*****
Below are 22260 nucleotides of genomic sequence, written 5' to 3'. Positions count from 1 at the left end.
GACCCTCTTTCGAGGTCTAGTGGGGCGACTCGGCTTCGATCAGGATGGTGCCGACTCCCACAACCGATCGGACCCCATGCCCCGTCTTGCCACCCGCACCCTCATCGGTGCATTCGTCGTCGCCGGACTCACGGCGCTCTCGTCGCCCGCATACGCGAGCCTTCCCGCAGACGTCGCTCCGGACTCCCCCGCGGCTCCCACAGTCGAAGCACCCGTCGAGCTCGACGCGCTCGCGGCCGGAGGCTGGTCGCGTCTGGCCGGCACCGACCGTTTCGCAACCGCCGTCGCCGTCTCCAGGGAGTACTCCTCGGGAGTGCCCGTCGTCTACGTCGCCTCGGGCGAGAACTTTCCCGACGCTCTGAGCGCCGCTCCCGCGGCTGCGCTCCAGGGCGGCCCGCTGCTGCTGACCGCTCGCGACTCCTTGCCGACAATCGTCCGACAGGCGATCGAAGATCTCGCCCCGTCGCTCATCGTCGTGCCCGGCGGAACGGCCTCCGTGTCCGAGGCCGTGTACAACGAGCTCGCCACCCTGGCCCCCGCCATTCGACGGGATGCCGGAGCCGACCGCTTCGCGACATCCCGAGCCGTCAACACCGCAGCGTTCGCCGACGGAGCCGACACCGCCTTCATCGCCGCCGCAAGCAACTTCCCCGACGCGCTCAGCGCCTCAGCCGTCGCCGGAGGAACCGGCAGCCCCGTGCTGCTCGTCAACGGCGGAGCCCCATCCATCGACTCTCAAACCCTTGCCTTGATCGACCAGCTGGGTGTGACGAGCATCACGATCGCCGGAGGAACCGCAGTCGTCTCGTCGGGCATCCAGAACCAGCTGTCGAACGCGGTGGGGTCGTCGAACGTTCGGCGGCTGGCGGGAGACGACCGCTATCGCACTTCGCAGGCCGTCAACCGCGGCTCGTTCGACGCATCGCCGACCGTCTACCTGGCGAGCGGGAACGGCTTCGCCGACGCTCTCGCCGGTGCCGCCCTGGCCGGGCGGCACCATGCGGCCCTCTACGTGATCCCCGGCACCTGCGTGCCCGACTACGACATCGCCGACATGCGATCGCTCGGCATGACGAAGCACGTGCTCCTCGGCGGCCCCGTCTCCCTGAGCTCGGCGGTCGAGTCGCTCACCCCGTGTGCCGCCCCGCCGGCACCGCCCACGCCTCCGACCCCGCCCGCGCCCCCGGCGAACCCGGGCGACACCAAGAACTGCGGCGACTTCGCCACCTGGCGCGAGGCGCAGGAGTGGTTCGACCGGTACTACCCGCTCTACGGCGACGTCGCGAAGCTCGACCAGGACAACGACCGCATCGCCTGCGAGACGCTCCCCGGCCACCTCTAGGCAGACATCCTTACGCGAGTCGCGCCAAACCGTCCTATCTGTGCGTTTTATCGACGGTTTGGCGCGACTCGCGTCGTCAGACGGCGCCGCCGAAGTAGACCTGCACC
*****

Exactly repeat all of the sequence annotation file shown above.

Below are 22260 nucleotides of genomic sequence, written 5' to 3'. Positions count from 1 at the left end.
GACCCTCTTTCGAGGTCTAGTGGGGCGACTCGGCTTCGATCAGGATGGTGCCGACTCCCACAACCGATCGGACCCCATGCCCCGTCTTGCCACCCGCACCCTCATCGGTGCATTCGTCGTCGCCGGACTCACGGCGCTCTCGTCGCCCGCATACGCGAGCCTTCCCGCAGACGTCGCTCCGGACTCCCCCGCGGCTCCCACAGTCGAAGCACCCGTCGAGCTCGACGCGCTCGCGGCCGGAGGCTGGTCGCGTCTGGCCGGCACCGACCGTTTCGCAACCGCCGTCGCCGTCTCCAGGGAGTACTCCTCGGGAGTGCCCGTCGTCTACGTCGCCTCGGGCGAGAACTTTCCCGACGCTCTGAGCGCCGCTCCCGCGGCTGCGCTCCAGGGCGGCCCGCTGCTGCTGACCGCTCGCGACTCCTTGCCGACAATCGTCCGACAGGCGATCGAAGATCTCGCCCCGTCGCTCATCGTCGTGCCCGGCGGAACGGCCTCCGTGTCCGAGGCCGTGTACAACGAGCTCGCCACCCTGGCCCCCGCCATTCGACGGGATGCCGGAGCCGACCGCTTCGCGACATCCCGAGCCGTCAACACCGCAGCGTTCGCCGACGGAGCCGACACCGCCTTCATCGCCGCCGCAAGCAACTTCCCCGACGCGCTCAGCGCCTCAGCCGTCGCCGGAGGAACCGGCAGCCCCGTGCTGCTCGTCAACGGCGGAGCCCCATCCATCGACTCTCAAACCCTTGCCTTGATCGACCAGCTGGGTGTGACGAGCATCACGATCGCCGGAGGAACCGCAGTCGTCTCGTCGGGCATCCAGAACCAGCTGTCGAACGCGGTGGGGTCGTCGAACGTTCGGCGGCTGGCGGGAGACGACCGCTATCGCACTTCGCAGGCCGTCAACCGCGGCTCGTTCGACGCATCGCCGACCGTCTACCTGGCGAGCGGGAACGGCTTCGCCGACGCTCTCGCCGGTGCCGCCCTGGCCGGGCGGCACCATGCGGCCCTCTACGTGATCCCCGGCACCTGCGTGCCCGACTACGACATCGCCGACATGCGATCGCTCGGCATGACGAAGCACGTGCTCCTCGGCGGCCCCGTCTCCCTGAGCTCGGCGGTCGAGTCGCTCACCCCGTGTGCCGCCCCGCCGGCACCGCCCACGCCTCCGACCCCGCCCGCGCCCCCGGCGAACCCGGGCGACACCAAGAACTGCGGCGACTTCGCCACCTGGCGCGAGGCGCAGGAGTGGTTCGACCGGTACTACCCGCTCTACGGCGACGTCGCGAAGCTCGACCAGGACAACGACCGCATCGCCTGCGAGACGCTCCCCGGCCACCTCTAGGCAGACATCCTTACGCGAGTCGCGCCAAACCGTCCTATCTGTGCGTTTTATCGACGGTTTGGCGCGACTCGCGTCGTCAGACGGCGCCGCCGAAGTAGACCTGCACC